Amazon Pursues a Canadian Patent on Selling Used Digital Content

4144872623_4532fcec28_bWe've known since 2013 that Amazon has their eye on maybe one day letting Kindle users resell an ebook they bought, and it turns out their interest has gone international.

I've just learned that Amazon is also pursuing a patent in Canada on "Referring, Lending, and Reselling of Digital Items". The patent hasn't been awarded yet, but according to the paperwork Amazon originally filed the patent way back in 2011, and has spent the intervening years filing paperwork, tussling with patent examiners, and paying additional fees.

The patent closely mirrors the US patent I wrote about in 2013. Both patents cover the sale and/or loan of used ebooks and other digital content, and they also include a method for the rights holder to be paid for that resale or loan.

It's pretty straightforward, and essentially works like the same as a used print book sale (why it qualifies for a patent, I can't tell you). The person selling the ebook lists it on Amazon, and when a buyer selects it the seller loses access and the license is transferred to the buyer. The seller receives a portion of the payment, Amazon gets a cut, and there's an option for the rights holder to also get a cut.

Aside from the fact that Amazon is transferring a license, and not actually letting you sell an ebook, this is the same process as reselling a paper book.

There's also mentions in the patent that the rights holder can be paid when an ebook is loaned by one Kindle user to another, and that the rights holder will have the option of allowing/forbidding the lending or resale of their ebooks.

This last comes as no surprise; authors have had the option to disallow loans ever since the lending feature launched in early 2011.

 

The patents don't offer any hints as to when Amazon plans to put this system into place, but the fact that Amazon is still pursuing the Canadian patent suggests that they are still interested in the idea.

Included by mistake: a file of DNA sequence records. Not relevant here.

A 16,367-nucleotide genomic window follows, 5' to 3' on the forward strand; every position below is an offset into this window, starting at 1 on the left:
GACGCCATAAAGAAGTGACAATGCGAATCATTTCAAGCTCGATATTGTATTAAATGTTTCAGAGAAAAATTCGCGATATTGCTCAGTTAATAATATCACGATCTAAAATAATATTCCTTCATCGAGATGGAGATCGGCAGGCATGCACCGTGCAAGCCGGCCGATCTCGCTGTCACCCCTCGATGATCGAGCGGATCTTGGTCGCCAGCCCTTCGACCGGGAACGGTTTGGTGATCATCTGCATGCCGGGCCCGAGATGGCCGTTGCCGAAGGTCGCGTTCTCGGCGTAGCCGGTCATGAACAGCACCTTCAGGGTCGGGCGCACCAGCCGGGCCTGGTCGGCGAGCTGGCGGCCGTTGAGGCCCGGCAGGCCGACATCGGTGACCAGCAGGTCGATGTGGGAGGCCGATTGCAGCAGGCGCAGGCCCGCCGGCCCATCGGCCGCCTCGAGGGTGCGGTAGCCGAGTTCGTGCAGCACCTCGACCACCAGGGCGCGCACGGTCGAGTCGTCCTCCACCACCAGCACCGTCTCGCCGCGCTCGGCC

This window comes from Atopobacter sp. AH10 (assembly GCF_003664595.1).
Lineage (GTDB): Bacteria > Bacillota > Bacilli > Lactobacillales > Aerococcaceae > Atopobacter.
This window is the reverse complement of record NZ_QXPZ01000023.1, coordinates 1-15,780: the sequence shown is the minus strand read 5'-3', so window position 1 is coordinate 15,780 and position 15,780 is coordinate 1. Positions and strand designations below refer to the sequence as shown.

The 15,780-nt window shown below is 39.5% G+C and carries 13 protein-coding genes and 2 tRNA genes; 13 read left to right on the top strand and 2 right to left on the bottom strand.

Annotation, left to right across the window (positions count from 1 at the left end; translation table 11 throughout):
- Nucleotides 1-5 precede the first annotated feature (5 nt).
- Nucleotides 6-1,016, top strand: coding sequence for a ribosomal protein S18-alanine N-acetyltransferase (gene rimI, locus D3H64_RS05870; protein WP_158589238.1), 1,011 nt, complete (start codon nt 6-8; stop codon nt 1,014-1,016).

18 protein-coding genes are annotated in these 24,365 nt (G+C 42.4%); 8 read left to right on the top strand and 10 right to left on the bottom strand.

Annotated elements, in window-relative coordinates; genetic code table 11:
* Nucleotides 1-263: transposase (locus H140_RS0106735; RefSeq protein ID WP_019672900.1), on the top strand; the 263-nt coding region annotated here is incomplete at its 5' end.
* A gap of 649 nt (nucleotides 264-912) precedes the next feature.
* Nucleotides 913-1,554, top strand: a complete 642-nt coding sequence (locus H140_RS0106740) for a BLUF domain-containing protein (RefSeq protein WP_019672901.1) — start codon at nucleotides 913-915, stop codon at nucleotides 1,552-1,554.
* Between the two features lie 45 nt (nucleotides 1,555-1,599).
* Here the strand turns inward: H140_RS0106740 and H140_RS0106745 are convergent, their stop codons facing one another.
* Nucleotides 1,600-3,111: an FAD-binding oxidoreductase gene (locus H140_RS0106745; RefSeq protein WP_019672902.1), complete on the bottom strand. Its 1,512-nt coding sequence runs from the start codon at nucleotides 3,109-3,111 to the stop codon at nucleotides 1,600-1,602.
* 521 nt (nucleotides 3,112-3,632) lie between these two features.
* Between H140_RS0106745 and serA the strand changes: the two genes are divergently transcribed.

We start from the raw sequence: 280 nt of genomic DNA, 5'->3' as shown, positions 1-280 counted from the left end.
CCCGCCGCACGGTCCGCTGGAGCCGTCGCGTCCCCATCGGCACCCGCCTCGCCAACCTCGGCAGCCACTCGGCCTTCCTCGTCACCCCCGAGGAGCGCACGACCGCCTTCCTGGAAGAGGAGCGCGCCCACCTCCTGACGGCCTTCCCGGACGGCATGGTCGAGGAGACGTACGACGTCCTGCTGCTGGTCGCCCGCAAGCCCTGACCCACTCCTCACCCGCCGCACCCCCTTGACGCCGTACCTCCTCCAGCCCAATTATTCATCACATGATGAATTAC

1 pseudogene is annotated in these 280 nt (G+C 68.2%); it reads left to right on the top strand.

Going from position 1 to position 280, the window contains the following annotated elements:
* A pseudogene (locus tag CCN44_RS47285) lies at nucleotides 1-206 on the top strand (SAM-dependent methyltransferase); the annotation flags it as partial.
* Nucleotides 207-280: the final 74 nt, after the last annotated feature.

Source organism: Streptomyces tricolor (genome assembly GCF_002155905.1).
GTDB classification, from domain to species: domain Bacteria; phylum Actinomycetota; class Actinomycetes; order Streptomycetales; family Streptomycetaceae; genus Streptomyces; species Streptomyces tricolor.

O O O

Coincidentally, I learned of this patent from another site which laughably proclaimed that Amazon was "secretly developing a used ebook marketplace". Given that we knew of the earlier patent, I don't see how their interest was much of a secret. Also, Amazon revealed all the important details when they filed this patent's description in 2012, so really the patent was only a secret because no one had found it yet.

And most importantly, I can't see any evidence that Amazon has done more than file patents. That claim is really nothing more than clickbait, so I won't reward the clickbaiters by linking to them.

image by Dear, max

About Nate Hoffelder (11591 Articles)
Nate Hoffelder is the founder and editor of The Digital Reader:"I've been into reading ebooks since forever, but I only got my first ereader in July 2007. Everything quickly spiraled out of control from there. Before I started this blog in January 2010 I covered ebooks, ebook readers, and digital publishing for about 2 years as a part of MobileRead Forums. It's a great community, and being a member is a joy. But I thought I could make something out of how I covered the news for MobileRead, so I started this blog."

11 Comments on Amazon Pursues a Canadian Patent on Selling Used Digital Content

  1. This patent could also be used to prevent others from selling “used” ebooks because they would have to license the patent from Amazon.

    • That assumes anyone else would be interested in the idea. Even ReDigi has passed on reselling ebooks, and they were interested before Amazon.

      • Things change over time.
        At some point in the future selling “used” ebooks might happen.
        (For example, the core technology behind Bitcoin–blockchain–is being adopted by the financial services industry and the big IT platform. Applying the tech to a new ebook platform could create a truly interoperable virtual book ebook standard with dynamically transferable licenses that allowed both lending and reselling; no need for a middleman.)
        Whether it happens or not, it *can* happen. The tech exists. And it could disrupt Amazon as thoroughly as Amazon has disrupted the Manhattan Mafia’s cartel.

  2. Amazon rents etextbooks; that’s where the biggest used market would be I think.

    The ability for the customer to resell a book also changes the customer’s perception of value. A perception that an ebook could be resold would help justify a higher purchase price for ebooks overall.

    • Yup.
      Academic ebooks is ripe for this kind of development because the installed base of readers and apps is minimal. Nobody has yet released a killer academic reading system yet the money at stake is enormous.

  3. I can’t believe no one has mentioned Kobo yet.

    This is clearly a blocking move on Kobo being able to develop a used book market, should they even want to.

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